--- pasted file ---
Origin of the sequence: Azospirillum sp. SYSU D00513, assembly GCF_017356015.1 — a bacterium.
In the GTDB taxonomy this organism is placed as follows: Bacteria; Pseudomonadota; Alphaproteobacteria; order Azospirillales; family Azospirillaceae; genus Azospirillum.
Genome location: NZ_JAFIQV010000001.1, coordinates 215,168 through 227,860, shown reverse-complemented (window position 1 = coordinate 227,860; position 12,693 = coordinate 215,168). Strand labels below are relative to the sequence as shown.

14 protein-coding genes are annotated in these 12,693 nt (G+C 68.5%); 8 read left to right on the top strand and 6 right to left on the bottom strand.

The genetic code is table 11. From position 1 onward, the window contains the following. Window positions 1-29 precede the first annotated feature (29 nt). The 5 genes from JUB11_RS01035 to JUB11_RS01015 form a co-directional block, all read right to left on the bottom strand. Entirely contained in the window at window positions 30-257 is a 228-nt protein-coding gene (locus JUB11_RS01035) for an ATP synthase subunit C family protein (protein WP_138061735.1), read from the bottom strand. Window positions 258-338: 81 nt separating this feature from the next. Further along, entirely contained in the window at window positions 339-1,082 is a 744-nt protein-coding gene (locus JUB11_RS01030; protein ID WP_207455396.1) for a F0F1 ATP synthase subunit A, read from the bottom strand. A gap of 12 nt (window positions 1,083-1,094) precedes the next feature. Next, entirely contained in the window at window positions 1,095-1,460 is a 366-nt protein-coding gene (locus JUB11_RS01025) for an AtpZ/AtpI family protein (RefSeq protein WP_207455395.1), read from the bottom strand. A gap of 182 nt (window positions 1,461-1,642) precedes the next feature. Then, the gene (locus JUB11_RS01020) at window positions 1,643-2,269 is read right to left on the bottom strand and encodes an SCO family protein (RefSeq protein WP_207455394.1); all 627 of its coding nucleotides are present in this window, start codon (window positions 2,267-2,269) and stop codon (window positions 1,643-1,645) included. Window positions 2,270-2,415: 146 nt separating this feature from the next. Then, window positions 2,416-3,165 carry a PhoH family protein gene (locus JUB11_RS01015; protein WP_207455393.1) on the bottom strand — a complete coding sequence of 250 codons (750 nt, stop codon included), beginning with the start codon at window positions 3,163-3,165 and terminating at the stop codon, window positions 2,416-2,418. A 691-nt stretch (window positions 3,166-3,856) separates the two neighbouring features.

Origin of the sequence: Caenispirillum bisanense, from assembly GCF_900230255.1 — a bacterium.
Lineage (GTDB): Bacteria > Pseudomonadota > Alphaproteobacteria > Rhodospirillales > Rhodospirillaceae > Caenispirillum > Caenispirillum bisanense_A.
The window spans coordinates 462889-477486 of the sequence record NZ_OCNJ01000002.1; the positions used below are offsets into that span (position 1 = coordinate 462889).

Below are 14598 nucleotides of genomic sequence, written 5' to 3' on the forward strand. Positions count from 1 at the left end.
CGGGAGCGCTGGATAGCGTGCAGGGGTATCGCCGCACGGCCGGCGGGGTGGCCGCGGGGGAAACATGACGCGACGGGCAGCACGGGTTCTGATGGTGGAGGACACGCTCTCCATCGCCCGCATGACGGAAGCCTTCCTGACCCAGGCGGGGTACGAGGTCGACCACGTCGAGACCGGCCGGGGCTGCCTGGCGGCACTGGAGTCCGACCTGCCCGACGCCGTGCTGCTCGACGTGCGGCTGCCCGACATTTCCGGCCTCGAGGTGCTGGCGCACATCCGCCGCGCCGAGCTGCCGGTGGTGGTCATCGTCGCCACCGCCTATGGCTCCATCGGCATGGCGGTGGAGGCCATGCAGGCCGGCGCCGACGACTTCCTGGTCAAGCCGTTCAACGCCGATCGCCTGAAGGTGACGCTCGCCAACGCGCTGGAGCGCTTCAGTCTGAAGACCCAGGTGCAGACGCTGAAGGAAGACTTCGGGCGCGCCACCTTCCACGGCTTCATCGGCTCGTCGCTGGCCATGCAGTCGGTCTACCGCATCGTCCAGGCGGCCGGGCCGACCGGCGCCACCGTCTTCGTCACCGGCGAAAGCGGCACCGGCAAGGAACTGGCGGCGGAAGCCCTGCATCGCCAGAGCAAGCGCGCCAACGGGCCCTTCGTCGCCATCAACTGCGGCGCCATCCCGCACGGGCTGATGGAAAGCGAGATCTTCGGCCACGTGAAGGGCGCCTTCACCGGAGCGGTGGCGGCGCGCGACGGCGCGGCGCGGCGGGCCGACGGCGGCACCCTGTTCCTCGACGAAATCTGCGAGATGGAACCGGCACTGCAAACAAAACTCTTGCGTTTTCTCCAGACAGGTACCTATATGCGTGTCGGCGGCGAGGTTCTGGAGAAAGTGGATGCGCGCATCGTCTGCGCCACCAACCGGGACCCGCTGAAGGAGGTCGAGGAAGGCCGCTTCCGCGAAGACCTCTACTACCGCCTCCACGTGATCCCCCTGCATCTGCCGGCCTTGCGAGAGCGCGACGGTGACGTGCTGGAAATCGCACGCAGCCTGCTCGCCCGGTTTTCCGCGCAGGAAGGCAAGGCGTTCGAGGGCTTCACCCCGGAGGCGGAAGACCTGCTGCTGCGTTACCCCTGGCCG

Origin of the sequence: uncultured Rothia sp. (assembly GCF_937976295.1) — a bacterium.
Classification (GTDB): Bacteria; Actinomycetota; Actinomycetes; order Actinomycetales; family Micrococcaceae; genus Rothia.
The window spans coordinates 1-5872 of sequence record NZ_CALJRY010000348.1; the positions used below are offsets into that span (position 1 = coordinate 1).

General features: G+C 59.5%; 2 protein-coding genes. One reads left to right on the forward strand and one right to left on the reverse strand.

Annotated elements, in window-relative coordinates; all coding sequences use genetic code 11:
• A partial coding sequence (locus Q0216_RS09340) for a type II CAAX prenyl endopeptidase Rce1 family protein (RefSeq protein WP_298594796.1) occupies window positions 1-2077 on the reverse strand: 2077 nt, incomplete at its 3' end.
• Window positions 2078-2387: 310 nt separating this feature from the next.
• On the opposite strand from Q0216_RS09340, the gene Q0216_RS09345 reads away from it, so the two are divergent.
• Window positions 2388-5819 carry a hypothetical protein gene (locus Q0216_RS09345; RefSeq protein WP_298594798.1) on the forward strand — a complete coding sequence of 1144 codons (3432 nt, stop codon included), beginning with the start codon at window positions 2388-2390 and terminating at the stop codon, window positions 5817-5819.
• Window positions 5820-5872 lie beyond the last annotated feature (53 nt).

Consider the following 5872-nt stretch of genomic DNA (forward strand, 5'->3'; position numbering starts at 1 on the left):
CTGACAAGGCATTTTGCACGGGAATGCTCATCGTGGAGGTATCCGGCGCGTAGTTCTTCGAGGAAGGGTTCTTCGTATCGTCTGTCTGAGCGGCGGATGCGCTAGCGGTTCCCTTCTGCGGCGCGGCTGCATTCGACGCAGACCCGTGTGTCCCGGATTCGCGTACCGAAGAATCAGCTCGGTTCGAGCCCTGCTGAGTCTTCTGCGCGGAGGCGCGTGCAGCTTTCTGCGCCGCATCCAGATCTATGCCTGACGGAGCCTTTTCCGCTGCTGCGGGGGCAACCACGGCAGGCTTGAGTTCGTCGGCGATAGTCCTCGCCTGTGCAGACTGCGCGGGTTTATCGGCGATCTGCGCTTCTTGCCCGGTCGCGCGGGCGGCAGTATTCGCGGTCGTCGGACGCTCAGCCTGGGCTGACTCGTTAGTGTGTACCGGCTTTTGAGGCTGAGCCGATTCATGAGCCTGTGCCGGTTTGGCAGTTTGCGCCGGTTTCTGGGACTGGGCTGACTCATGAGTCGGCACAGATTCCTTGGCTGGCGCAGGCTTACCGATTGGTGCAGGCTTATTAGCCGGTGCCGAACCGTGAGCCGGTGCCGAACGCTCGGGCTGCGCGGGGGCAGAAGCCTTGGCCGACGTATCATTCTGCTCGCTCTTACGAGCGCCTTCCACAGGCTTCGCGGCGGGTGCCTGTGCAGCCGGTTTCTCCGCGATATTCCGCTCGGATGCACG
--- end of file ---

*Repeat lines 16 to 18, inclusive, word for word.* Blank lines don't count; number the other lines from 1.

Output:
• A partial coding sequence (locus Q0216_RS09340) for a type II CAAX prenyl endopeptidase Rce1 family protein (RefSeq protein WP_298594796.1) occupies window positions 1-2077 on the reverse strand: 2077 nt, incomplete at its 3' end.
• Window positions 2078-2387: 310 nt separating this feature from the next.
• On the opposite strand from Q0216_RS09340, the gene Q0216_RS09345 reads away from it, so the two are divergent.